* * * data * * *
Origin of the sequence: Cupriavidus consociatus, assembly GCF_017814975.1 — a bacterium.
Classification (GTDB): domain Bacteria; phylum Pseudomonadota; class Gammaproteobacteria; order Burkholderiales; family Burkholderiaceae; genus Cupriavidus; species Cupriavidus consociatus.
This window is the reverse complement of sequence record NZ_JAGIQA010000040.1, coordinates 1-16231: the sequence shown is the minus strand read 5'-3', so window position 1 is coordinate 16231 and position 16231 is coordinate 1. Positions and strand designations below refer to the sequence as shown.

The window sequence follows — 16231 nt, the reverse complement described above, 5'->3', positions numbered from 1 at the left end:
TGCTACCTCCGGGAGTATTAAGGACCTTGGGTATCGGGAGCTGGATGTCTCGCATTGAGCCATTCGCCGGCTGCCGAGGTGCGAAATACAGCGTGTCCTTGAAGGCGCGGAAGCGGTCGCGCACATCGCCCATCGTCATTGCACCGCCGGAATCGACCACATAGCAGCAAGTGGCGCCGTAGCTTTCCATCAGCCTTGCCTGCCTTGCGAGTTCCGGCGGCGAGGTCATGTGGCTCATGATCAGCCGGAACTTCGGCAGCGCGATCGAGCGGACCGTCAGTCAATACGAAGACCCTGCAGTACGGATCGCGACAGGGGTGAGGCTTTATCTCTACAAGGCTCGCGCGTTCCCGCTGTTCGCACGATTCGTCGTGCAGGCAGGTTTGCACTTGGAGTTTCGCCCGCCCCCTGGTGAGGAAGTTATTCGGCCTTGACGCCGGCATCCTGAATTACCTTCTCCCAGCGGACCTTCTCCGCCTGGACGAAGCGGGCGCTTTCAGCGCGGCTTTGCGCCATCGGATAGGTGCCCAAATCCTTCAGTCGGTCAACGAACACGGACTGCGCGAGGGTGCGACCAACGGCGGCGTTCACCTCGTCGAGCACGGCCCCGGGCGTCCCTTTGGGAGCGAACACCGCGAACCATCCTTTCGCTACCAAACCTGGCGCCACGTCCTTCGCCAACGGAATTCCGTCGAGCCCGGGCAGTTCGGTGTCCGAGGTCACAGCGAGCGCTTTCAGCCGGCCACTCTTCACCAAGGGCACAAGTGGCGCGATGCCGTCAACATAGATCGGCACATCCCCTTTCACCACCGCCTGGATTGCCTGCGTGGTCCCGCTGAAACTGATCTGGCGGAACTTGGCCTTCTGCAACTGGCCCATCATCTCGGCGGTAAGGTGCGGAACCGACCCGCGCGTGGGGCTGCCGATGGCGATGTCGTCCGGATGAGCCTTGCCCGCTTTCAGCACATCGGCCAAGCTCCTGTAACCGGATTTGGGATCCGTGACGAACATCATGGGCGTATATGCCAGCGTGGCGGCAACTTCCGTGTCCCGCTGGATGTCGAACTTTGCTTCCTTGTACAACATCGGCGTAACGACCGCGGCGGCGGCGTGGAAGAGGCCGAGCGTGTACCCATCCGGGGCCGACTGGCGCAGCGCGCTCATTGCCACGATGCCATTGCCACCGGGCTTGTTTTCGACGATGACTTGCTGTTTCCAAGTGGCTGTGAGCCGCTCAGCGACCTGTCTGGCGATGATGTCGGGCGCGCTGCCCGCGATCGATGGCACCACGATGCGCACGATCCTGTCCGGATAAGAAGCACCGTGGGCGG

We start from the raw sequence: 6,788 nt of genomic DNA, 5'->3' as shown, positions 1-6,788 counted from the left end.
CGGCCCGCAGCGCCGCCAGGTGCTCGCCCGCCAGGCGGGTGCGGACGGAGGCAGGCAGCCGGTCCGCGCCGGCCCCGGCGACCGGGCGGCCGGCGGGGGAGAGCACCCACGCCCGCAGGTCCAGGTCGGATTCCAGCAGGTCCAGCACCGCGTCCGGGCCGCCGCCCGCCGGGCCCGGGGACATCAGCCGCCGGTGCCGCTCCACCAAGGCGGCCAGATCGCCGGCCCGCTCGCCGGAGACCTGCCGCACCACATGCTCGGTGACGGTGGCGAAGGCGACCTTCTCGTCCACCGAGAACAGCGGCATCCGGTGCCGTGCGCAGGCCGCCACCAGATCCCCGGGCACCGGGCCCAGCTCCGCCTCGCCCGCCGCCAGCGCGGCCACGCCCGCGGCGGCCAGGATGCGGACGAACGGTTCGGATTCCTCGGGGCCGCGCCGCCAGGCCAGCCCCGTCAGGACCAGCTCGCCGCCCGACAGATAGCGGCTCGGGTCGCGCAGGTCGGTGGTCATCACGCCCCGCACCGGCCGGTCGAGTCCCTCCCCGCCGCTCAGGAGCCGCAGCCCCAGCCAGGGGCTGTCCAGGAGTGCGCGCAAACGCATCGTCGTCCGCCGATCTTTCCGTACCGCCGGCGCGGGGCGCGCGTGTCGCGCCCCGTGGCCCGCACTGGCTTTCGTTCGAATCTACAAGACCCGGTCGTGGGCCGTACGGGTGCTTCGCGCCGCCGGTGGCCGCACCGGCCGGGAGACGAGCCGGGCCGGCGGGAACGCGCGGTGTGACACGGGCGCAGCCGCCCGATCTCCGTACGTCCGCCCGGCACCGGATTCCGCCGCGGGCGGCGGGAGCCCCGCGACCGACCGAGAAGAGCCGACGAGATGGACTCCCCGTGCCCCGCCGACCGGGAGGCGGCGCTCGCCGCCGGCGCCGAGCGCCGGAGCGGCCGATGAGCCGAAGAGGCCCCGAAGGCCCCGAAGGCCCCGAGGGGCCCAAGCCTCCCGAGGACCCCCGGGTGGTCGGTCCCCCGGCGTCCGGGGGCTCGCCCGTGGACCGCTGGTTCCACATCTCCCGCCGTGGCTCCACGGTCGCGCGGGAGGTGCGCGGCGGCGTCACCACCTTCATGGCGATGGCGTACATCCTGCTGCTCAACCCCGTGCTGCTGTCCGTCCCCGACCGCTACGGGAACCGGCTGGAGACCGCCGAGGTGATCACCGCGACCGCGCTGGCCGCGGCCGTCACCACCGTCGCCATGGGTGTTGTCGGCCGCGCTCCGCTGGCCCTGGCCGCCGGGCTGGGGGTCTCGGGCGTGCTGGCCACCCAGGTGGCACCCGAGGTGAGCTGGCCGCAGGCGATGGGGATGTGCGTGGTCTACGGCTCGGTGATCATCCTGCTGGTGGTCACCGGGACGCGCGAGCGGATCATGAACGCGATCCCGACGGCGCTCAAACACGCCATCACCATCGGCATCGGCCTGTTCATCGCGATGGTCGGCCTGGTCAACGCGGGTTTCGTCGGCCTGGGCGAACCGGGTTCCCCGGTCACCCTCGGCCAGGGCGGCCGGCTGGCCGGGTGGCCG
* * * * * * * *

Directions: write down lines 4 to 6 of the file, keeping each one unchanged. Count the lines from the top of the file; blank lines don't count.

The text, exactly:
The window sequence follows — 16231 nt, the reverse complement described above, 5'->3', positions numbered from 1 at the left end:
TGCTACCTCCGGGAGTATTAAGGACCTTGGGTATCGGGAGCTGGATGTCTCGCATTGAGCCATTCGCCGGCTGCCGAGGTGCGAAATACAGCGTGTCCTTGAAGGCGCGGAAGCGGTCGCGCACATCGCCCATCGTCATTGCACCGCCGGAATCGACCACATAGCAGCAAGTGGCGCCGTAGCTTTCCATCAGCCTTGCCTGCCTTGCGAGTTCCGGCGGCGAGGTCATGTGGCTCATGATCAGCCGGAACTTCGGCAGCGCGATCGAGCGGACCGTCAGTCAATACGAAGACCCTGCAGTACGGATCGCGACAGGGGTGAGGCTTTATCTCTACAAGGCTCGCGCGTTCCCGCTGTTCGCACGATTCGTCGTGCAGGCAGGTTTGCACTTGGAGTTTCGCCCGCCCCCTGGTGAGGAAGTTATTCGGCCTTGACGCCGGCATCCTGAATTACCTTCTCCCAGCGGACCTTCTCCGCCTGGACGAAGCGGGCGCTTTCAGCGCGGCTTTGCGCCATCGGATAGGTGCCCAAATCCTTCAGTCGGTCAACGAACACGGACTGCGCGAGGGTGCGACCAACGGCGGCGTTCACCTCGTCGAGCACGGCCCCGGGCGTCCCTTTGGGAGCGAACACCGCGAACCATCCTTTCGCTACCAAACCTGGCGCCACGTCCTTCGCCAACGGAATTCCGTCGAGCCCGGGCAGTTCGGTGTCCGAGGTCACAGCGAGCGCTTTCAGCCGGCCACTCTTCACCAAGGGCACAAGTGGCGCGATGCCGTCAACATAGATCGGCACATCCCCTTTCACCACCGCCTGGATTGCCTGCGTGGTCCCGCTGAAACTGATCTGGCGGAACTTGGCCTTCTGCAACTGGCCCATCATCTCGGCGGTAAGGTGCGGAACCGACCCGCGCGTGGGGCTGCCGATGGCGATGTCGTCCGGATGAGCCTTGCCCGCTTTCAGCACATCGGCCAAGCTCCTGTAACCGGATTTGGGATCCGTGACGAACATCATGGGCGTATATGCCAGCGTGGCGGCAACTTCCGTGTCCCGCTGGATGTCGAACTTTGCTTCCTTGTACAACATCGGCGTAACGACCGCGGCGGCGGCGTGGAAGAGGCCGAGCGTGTACCCATCCGGGGCCGACTGGCGCAGCGCGCTCATTGCCACGATGCCATTGCCACCGGGCTTGTTTTCGACGATGACTTGCTGTTTCCAAGTGGCTGTGAGCCGCTCAGCGACCTGTCTGGCGATGATGTCGGGCGCGCTGCCCGCGATCGATGGCACCACGATGCGCACGATCCTGTCCGGATAAGAAGCACCGTGGGCGG

We start from the raw sequence: 6,788 nt of genomic DNA, 5'->3' as shown, positions 1-6,788 counted from the left end.